Pulmonary veno-occlusive disease (PVOD) is a very rare disease. It leads to high blood pressure in the lung arteries (pulmonary hypertension).
Pulmonary vaso-occlusive disease
In most cases, the cause of PVOD is unknown. The high blood pressure occurs in the pulmonary arteries. These lung arteries are directly connected to the right side of the heart.
The condition may be related to a viral infection. It may occur as a complication of certain diseases such as lupus, or bone marrow transplantation.
The disorder is most common among children and young adults. As the disease gets worse, it causes:
Possible risk factors for PVOD include:
Symptoms may include any of the following:
There is currently no known effective medical treatment. However, the following medicines may be helpful for some people:
A lung transplant may be needed.
The outcome is often very poor in infants, with a survival rate of just a few weeks. Survival in adults may be months to a few years.
Complications of PVOD may include:
Call your provider if you have symptoms of this disorder.
Published Date: April 29, 2022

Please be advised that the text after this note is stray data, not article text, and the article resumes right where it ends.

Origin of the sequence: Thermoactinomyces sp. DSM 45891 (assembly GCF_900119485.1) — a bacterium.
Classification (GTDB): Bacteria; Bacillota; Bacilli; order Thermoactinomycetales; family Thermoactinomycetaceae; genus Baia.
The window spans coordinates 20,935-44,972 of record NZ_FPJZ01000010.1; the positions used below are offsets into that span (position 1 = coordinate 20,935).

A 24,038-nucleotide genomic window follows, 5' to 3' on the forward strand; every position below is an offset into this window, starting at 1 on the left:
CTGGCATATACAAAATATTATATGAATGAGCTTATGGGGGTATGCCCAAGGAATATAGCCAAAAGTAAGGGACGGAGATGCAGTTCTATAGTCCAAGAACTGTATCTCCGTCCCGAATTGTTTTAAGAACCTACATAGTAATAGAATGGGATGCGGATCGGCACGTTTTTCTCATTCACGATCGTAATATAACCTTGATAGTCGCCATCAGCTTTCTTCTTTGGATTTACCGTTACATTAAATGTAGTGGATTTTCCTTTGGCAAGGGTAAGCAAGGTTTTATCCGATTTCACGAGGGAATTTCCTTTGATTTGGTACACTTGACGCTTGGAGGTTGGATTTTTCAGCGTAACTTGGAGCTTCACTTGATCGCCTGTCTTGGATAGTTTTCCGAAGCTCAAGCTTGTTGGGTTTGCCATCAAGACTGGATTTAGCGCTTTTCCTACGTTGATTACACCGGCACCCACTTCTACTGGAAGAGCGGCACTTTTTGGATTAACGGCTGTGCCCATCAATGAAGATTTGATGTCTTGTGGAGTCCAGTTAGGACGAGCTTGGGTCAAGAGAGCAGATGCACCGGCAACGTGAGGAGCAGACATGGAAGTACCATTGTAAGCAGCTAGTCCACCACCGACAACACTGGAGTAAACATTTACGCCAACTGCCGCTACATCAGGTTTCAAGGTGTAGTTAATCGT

Published By: Todd Gersten, MD, Hematology/Oncology, Florida Cancer Specialists & Research Institute, Wellington, FL. Review provided by VeriMed Healthcare Network. Also reviewed by David C. Dugdale, MD, Medical Director, Brenda Conaway, Editorial Director, and the A.D.A.M. Editorial team.
Churg A, Wright JL. Pulmonary hypertension. In: Leslie KO, Wick MR, eds. Practical Pulmonary Pathology: A Diagnostic Approach. 3rd ed. Philadelphia, PA: Elsevier; 2018:chap 12.
Lammi MR, Mathai SC. Pulmonary hypertension: general approach. In: Broaddus VC, Ernst JD, King TE, et al, eds. Murray and Nadel's Textbook of Respiratory Medicine. 7th ed. Philadelphia, PA: Elsevier; 2022:chap 83.
Maron BA. Pulmonary hypertension. In: Libby P, Bonow RO, Mann DL, Tomaselli GF, Bhatt DL, Solomon SD, eds. Braunwald's Heart Disease: A Textbook of Cardiovascular Medicine. 12th ed. Philadelphia, PA: Elsevier; 2022:chap 88.